This is a walkthrough/tutorial for the FWA Hellbeast wallpaper.

Getting Prepared

A fundamental step in the creation of a Matte Painting is the set up work that precedes it. Always start with a pretty clear idea of how your overall Matte should look like, the type of scenario you are trying to reproduce and the emotions and feel you are attempting to create.

I have always found it useful to start by doing a quick sketch (which usually gets trashed soon after) which allows me to divide and sub-divide the portions of the piece and the action.

In order to create a well balanced Matte you need to think about perspective, light and shadow sources, and dynamic balance.

Dynamic Balance is created by the visual strength of the elements in the painting, therefore disposing elements in a specific way will allow you to direct the attention of the viewer exactly where you want it.

Furthermore try preliminary color palettes to help you set the mood, and prepare basic self made brushes and tools you may already want to use.

At this point start your search for images that may work well together and convey the feel you are looking for.

See the sequence of images we used for HELLBEAST:


Blocking-In Main Elements

Once you have all your imagery selected and ready start blocking main images using natural shapes of buildings or creating edges that seamlessly blend the structures of the photos together.

During this phase it may be very useful to switch back and forth between color and B/W scale, this way it is easier to identify values rather than tones; values give you a better understanding of what needs to be darker or lighter and helps creating perspective and depth of field.

The further an element or detail is from the camera the lighter it will be (lower contrast), while 0bjects closer to the camera will be darker and with higher contrast. This helps simulate the atmospheric fuzzyness that is proper of distance.

Convert all layers to greyscale (or simply de-saturate them completely) and use the dodge and burn tool along with playing with contrast/brightness settings and luminosity; blend in all edges and elements so that it all becomes one single image.

See the Grey Scale rough composition we created with the images. Clouds were made using standard Photoshop brushes and custom brushes:


Adding Colors

At this point you can start adding color to your Grey Scale Matte. Create empty layers on top of your piece and set them on multiply/color screen/color burn (depending on the type of effect you are going for) and start hand painting and block-in main colors.

See this stage of the wallpaper:


Use your Color Palettte as a reference and start setting light sources, speculiar lights and shadows.

Continue adding colors until all main tones are set and colors are defined. At this point you can start hand coloring and illustrating details, expanding the scenario as necessary (horizontally or vertically) and re-texturize the entire piece.

See this stage of the wallpaper:


Lights & Shadows

Good use of Light is critical in Matte Painting. Through a good understanding of the fundamental principles of lighting you will be able to define vicinity and distance, perspective, depth, roundness and flatness, height and all basic physical properties of elements in the Painting.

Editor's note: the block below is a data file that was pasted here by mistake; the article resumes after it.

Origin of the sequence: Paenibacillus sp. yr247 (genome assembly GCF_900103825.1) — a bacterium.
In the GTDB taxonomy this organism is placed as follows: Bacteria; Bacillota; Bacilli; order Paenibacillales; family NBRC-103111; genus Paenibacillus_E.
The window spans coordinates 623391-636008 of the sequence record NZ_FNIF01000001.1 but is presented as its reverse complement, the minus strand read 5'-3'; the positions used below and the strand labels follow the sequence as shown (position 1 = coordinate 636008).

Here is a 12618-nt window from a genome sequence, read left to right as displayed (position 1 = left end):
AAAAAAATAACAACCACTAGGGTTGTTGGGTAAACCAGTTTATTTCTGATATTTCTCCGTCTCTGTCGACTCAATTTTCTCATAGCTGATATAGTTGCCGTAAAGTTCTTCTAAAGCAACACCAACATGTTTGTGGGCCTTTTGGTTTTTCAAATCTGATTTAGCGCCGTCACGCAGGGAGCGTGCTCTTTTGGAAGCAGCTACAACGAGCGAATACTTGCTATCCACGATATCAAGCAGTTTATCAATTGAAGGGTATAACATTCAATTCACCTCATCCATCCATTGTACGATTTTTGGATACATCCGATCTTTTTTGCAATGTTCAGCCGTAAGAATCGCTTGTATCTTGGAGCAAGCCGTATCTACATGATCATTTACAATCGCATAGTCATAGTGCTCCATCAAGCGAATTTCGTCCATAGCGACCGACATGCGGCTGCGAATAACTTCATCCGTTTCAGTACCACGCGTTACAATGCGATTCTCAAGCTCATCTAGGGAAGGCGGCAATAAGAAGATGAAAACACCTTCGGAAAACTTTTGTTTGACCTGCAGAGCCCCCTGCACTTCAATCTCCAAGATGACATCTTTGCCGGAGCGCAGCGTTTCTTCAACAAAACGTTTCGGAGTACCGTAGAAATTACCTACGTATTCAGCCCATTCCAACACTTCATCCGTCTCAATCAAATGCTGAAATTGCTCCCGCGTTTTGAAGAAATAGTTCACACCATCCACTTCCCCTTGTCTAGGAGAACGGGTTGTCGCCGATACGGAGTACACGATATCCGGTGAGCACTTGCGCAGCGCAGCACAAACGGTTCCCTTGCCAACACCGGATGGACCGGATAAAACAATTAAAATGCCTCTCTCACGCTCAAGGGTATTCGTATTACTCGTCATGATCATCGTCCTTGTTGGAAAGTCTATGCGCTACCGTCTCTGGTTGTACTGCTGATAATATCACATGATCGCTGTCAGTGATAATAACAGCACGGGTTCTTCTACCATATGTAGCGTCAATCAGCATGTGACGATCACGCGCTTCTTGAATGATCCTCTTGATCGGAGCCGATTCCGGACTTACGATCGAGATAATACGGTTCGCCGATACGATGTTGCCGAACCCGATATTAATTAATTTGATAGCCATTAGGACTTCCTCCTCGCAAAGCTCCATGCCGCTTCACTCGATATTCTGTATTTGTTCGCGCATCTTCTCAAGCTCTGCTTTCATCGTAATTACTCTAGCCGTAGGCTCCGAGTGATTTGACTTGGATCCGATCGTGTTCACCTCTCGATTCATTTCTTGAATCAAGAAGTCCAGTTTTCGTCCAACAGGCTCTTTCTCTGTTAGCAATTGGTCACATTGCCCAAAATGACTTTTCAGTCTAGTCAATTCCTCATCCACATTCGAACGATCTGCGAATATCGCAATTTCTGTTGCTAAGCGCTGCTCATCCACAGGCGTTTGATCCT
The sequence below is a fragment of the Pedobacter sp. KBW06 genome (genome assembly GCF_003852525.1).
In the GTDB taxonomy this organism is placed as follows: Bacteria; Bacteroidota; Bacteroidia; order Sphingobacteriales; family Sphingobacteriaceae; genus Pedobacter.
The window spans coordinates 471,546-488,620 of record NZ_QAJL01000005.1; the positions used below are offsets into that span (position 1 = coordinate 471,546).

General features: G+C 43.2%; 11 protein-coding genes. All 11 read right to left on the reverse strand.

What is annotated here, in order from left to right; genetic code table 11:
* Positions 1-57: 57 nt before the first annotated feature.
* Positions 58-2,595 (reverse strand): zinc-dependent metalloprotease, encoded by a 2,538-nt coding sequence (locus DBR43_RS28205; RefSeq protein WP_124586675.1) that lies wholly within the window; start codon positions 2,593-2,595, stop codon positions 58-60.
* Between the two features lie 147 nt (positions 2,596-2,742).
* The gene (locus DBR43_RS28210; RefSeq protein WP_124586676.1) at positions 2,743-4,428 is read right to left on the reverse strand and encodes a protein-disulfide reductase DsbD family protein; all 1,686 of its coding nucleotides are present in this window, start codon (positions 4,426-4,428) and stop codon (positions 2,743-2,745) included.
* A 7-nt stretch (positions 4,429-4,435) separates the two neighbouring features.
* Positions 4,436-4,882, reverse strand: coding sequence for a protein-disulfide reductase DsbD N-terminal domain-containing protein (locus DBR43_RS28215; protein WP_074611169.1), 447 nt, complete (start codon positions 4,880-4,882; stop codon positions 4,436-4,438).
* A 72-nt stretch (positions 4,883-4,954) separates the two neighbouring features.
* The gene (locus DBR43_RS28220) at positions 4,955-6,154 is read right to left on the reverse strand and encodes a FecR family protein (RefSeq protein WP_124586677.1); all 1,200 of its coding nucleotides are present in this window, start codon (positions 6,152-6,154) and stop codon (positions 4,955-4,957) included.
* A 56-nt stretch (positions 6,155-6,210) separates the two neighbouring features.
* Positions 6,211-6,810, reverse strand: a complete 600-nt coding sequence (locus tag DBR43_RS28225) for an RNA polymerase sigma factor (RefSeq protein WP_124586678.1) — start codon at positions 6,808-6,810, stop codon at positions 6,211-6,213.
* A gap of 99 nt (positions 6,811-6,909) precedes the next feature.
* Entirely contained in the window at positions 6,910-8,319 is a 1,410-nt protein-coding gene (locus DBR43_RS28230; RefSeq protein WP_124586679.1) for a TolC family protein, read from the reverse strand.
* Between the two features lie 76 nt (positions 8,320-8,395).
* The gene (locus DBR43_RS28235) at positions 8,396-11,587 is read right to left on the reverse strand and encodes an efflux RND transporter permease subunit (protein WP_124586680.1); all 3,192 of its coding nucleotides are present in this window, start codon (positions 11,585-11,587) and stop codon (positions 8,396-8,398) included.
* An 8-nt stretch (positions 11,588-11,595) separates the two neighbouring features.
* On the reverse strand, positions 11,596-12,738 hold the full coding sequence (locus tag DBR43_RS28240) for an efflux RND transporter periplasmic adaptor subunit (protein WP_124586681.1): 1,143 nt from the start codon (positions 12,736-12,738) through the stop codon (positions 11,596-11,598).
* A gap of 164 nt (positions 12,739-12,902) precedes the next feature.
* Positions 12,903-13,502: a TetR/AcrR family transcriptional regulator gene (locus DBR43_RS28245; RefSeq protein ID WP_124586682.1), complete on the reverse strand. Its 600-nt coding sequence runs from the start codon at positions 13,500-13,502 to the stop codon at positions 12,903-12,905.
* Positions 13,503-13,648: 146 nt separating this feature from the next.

In addition good lighting will increase the dramatic feel of the piece, providing a cinematographic experience.

Use gradients, hand brushes shadows and shines, always keep in mind how light reacts to surfaces and shapes. Perhaps studying light refraction and distribution with a table lamp may help unveil some interesting effects.

Be aware of the different behaviour light has on liquids and solids, and the amount of refraction the 0bject has.

Here is a series of global relighting and shadowing phases of the Matte:



The more time you spend on details the more the overall piece gains character and personality.

Devote full attention to all parts of the painting and use your imagination to come up with ideas for possible animations, details that can be added, further elements to be integrated, characters that can populate the scene.

See this stage of the wallpaper:


3D Modelling

Characters in this piece were modelled and rendered in 3d, with heavy Photoshop postproduction.

The Beast character in particular was modelled in Maya, detailed in Z-Brush, and rendered with Mental Ray.

Given the illustration style of the Matte and the type of colors and speculiar lights, we decided it probably was a better choice to render the character out in greyscale and use the very same heavy duty hand brushing and detailing techniques used for the rest of the Matte, for integrating a 3d in a 2d environment can be tricky.

Here below are some phases of the modelling and color correction/post production stages:


// Visit Tutorial Page with images at:


// View the Wallpaper at:




About the author, Davide Bianca
CEO & Lead Art Director, Saizen Media Studios

SAIZEN MEDIA STUDIOS is an internationally acclaimed and award winning Design Firm that specializes in highly cinematic and detail oriented imagery.

Saizen Media Studios was established in early 2007 and is the result of a joint venture between Hentsix Design Studios (Italy) and Fubon Design (Russia). Known for its meticulous approach to layout creation and attention to detail Saizen Media Studios now has offices in both Italy and Russia, providing services in the fields of Web Design, Graphic Design, Motion Graphics, Packaging and Music Production.

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